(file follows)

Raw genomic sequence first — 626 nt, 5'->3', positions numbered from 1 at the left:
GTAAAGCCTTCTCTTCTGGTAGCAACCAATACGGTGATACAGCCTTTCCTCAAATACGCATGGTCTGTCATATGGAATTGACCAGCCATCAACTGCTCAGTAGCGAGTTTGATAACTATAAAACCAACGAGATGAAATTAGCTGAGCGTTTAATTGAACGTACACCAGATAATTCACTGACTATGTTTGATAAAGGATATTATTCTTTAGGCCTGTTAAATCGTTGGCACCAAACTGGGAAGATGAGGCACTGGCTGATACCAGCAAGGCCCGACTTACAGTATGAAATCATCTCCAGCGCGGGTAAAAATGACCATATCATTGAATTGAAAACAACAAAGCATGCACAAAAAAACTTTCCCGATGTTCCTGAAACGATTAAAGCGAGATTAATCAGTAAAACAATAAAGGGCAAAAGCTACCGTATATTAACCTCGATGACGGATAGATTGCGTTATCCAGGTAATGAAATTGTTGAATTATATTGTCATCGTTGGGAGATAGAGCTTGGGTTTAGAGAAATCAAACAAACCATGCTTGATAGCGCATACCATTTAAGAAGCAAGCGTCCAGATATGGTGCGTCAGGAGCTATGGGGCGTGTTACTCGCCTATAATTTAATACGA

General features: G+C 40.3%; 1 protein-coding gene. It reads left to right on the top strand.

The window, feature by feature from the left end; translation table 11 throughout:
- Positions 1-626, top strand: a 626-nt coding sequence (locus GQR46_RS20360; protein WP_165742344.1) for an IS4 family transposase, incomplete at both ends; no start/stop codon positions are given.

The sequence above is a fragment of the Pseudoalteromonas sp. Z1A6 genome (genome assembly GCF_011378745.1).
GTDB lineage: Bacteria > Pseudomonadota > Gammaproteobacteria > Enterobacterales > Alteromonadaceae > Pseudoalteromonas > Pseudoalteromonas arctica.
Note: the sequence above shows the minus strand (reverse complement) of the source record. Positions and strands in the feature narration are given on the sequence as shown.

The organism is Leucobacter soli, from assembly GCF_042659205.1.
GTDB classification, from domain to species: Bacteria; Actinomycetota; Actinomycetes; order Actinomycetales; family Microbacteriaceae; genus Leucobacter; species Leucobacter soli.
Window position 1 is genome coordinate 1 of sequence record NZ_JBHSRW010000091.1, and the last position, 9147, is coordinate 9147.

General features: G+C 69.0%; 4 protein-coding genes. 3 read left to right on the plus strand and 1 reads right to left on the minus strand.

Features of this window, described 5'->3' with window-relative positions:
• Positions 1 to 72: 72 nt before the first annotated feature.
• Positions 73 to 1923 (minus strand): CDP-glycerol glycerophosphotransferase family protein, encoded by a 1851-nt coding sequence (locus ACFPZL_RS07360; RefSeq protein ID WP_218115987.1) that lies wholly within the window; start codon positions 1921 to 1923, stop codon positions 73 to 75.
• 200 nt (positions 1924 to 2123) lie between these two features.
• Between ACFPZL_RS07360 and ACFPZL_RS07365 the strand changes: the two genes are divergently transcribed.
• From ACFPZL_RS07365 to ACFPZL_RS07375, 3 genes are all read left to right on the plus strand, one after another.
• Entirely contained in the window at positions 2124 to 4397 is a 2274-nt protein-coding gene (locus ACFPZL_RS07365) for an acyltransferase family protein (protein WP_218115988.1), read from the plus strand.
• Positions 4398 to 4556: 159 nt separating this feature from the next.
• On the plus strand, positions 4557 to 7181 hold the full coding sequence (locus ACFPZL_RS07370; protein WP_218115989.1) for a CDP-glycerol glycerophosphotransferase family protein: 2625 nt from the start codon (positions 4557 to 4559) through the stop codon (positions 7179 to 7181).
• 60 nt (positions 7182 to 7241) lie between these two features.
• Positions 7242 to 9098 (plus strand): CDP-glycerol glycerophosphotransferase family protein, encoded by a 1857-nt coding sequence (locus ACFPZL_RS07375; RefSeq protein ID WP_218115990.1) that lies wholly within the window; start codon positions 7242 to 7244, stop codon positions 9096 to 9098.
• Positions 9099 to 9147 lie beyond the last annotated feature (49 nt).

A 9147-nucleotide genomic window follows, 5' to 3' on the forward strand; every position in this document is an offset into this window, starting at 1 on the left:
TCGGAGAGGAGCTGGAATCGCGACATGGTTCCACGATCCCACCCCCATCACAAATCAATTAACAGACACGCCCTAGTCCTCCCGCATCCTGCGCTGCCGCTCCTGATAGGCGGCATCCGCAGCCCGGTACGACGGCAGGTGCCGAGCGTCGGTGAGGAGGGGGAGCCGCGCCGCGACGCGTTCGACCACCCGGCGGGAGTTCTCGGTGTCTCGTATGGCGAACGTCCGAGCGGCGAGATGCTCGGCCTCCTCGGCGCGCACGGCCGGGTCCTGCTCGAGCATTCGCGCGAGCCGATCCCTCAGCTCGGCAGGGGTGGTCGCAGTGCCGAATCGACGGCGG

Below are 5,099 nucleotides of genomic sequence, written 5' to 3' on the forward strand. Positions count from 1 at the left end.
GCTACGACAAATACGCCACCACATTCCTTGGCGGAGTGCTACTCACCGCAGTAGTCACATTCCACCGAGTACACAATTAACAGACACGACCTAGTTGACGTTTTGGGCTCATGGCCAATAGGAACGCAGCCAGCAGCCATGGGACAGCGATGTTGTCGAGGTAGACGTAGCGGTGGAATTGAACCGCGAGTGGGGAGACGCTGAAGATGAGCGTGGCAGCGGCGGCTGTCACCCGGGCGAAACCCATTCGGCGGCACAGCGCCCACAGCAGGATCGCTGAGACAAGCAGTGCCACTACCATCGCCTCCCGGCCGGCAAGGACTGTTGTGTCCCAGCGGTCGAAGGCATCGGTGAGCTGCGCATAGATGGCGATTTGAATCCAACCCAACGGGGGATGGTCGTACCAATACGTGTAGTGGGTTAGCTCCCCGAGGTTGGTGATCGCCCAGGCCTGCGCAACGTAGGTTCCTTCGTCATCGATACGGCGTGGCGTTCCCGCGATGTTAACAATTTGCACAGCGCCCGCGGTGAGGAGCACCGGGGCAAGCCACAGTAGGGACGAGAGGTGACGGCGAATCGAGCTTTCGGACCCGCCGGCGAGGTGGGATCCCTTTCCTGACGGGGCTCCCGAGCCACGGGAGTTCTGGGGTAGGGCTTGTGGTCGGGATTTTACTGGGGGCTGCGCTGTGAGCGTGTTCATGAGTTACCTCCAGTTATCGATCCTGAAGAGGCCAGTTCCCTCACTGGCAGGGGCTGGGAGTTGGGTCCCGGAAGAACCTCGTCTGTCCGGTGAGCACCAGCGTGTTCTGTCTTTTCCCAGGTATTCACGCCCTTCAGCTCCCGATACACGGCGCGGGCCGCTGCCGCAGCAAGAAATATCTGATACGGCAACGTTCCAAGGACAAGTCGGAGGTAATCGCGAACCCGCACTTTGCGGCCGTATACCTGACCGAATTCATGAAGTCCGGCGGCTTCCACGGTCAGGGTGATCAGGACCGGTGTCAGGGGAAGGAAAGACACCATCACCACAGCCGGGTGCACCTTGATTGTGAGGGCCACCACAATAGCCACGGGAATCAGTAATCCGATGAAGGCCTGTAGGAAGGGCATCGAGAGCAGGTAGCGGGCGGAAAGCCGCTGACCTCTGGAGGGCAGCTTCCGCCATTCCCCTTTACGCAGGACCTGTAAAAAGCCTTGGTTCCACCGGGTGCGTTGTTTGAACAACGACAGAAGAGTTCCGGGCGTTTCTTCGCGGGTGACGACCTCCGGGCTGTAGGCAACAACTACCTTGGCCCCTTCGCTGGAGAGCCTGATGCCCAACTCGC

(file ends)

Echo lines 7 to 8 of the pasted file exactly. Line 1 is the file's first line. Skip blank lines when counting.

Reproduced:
GTDB lineage: Bacteria > Pseudomonadota > Gammaproteobacteria > Enterobacterales > Alteromonadaceae > Pseudoalteromonas > Pseudoalteromonas arctica.
Note: the sequence above shows the minus strand (reverse complement) of the source record. Positions and strands in the feature narration are given on the sequence as shown.